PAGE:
Orange Game, Zona Paradoxal (2009)

Orange Game is a thrilling game that tests the player skills.

In a remote town called Farmocolis, Uncle Bob asks for his nephew’s help to catch some oranges. Little Zoy thought it was a boring task so, to make things interesting, he decided to retrieve the oranges in a rather unusual way. Instead of using a basket to carry oranges like a normal person, he uses a helmet with a spring attached. The oranges bounce on his head and he doesn’t know where they’ll fall. They either fall in an empty zone which Zoy has to prevent it from happening or they will fall in their final destination, the truck with an insanely deep cargo area.

As time passes by Uncle Bob will give more and more oranges to Zoy and this is where the fun begins!

Brink, Splash Damage (2008-2009)

Brink is an immersive shooter that blends single-player, co-op, and multiplayer gameplay into one seamless experience, allowing you to develop your character across all modes of play. You decide the role you want to assume in the world of Brink as you fight to save yourself and mankind’s last refuge for humanity. Brink offers a compelling mix of dynamic battlefields, extensive customization options, and an innovative control system that will keep you coming back for more.


A man-made floating city called the Ark, made up of hundreds of separate floating islands, is on the brink of all-out civil war. Originally built as an experimental self-sufficient and 100% “green” habitat, the reported rapid rise of the Earth’s oceans has forced the Ark to become a refuge for humanity. Crammed with the original Ark founders, their descendants, as well as tens of thousands of refugees, the Ark exists in total isolation from the rest of the world. With 25 years of social unrest, the inhabitants of the Ark have reached their breaking point. It’s up to you to decide the future of the Ark and the human race.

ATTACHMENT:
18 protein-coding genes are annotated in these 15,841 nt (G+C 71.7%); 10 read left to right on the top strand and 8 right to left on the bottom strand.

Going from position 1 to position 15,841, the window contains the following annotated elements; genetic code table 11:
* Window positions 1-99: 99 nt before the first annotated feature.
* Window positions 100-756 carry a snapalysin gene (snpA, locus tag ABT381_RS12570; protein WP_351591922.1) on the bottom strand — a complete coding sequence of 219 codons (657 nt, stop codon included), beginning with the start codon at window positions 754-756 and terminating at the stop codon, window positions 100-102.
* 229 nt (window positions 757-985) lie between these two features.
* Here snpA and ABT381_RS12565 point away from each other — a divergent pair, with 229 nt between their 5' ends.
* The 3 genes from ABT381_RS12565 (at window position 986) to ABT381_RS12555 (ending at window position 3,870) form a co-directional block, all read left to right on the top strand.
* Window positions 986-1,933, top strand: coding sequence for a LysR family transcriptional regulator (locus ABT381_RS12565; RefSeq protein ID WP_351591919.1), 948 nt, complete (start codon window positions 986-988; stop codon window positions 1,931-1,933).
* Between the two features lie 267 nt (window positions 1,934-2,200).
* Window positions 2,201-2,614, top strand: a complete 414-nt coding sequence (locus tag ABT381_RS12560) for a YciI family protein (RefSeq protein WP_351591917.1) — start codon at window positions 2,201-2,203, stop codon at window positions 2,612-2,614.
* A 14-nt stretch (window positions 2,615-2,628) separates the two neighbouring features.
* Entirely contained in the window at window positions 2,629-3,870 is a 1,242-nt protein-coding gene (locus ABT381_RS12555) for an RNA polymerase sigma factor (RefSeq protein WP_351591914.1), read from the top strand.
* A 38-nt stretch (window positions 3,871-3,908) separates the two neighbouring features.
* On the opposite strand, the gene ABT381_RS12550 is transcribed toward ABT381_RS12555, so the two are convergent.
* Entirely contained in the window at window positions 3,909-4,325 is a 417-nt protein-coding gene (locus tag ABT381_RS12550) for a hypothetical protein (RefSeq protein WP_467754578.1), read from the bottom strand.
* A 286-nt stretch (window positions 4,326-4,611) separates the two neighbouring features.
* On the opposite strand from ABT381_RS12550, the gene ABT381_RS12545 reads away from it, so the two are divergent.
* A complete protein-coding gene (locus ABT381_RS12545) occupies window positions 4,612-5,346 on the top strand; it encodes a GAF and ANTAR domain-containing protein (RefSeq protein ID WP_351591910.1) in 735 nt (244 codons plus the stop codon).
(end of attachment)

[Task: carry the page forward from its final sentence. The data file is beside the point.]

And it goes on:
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This game is currently under development at Splash Damage, in partnership with Bethesda Softworks.

Ugo Volt, Move Interactive (2005-2008)

Ugo Volt is a fast paced action-adventure game played in both first and third-person views. The setting is based around a futuristic future where our advanced society survived nature’s wrath. The main character, Ugo, is an artificial human prototype in it’s final stages of testing, soon to be mass produced.


The game was planned to be released for PC, Xbox 360 and Playstation 3. The Ugo Volt concept, trailer and technology demos were presented to both the public and publishers at E3 2006. IGN released this preview shortly after, containing a fair amount of information regarding the game.

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A full prototype was released, in the form of a vertical slice, using a proprietary engine running on PC and Xbox 360. Later the company switched to Unreal Technology in an attempt to give the small development team more freedom to focus on the actual game. Unfortunately, after a long battle with the investors to secure funding and losing half the team in the process, Move Interactive eventually gave up and closed down the project.

Floribella, Move Interactive (2007)

The Floribella game is based on a famous south american telenovela named Floricienta which was later adapted to Portuguese TV. The game was published in Portugal in late 2007 by Som Livre.

This project started in summer of 2007 and was released in 25th of November of the same year, making a total development time of around 6 months. Human resources were pulled from the Ugo Volt project in an attempt to explore the Floribella franchise.


Floribella is a 3D platform game with mechanics inspired essentially by Pandemonium and Mario.

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The Torque Game Engine was lincensed by Move Interactive to develop this game due to both it’s price and low technical requirements. The games was successfully tested on a Pentium 3 machine running at 800 MHz with 256 MB of system memory and an ATI Rage graphics card with 16 MB of video memory. All windows versions from 98 up to Vista were also tested and officially supported.

My responsabilities included programming gameplay in both Torque Script and C++, ensuring technical requirements and cross-platform testing.